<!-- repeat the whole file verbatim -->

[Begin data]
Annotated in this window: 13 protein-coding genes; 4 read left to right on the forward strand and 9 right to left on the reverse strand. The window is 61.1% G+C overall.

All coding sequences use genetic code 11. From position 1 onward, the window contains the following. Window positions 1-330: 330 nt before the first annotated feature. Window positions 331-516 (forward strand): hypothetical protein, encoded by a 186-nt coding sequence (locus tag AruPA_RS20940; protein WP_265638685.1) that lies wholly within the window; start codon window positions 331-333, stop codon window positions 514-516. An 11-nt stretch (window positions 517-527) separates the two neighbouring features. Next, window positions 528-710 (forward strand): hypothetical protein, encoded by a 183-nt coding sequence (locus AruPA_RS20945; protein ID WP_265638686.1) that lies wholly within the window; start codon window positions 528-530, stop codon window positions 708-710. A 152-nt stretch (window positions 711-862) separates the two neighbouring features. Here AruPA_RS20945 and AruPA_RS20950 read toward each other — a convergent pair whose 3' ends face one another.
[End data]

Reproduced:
Annotated in this window: 13 protein-coding genes; 4 read left to right on the forward strand and 9 right to left on the reverse strand. The window is 61.1% G+C overall.

All coding sequences use genetic code 11. From position 1 onward, the window contains the following. Window positions 1-330: 330 nt before the first annotated feature. Window positions 331-516 (forward strand): hypothetical protein, encoded by a 186-nt coding sequence (locus tag AruPA_RS20940; protein WP_265638685.1) that lies wholly within the window; start codon window positions 331-333, stop codon window positions 514-516. An 11-nt stretch (window positions 517-527) separates the two neighbouring features. Next, window positions 528-710 (forward strand): hypothetical protein, encoded by a 183-nt coding sequence (locus AruPA_RS20945; protein ID WP_265638686.1) that lies wholly within the window; start codon window positions 528-530, stop codon window positions 708-710. A 152-nt stretch (window positions 711-862) separates the two neighbouring features. Here AruPA_RS20945 and AruPA_RS20950 read toward each other — a convergent pair whose 3' ends face one another.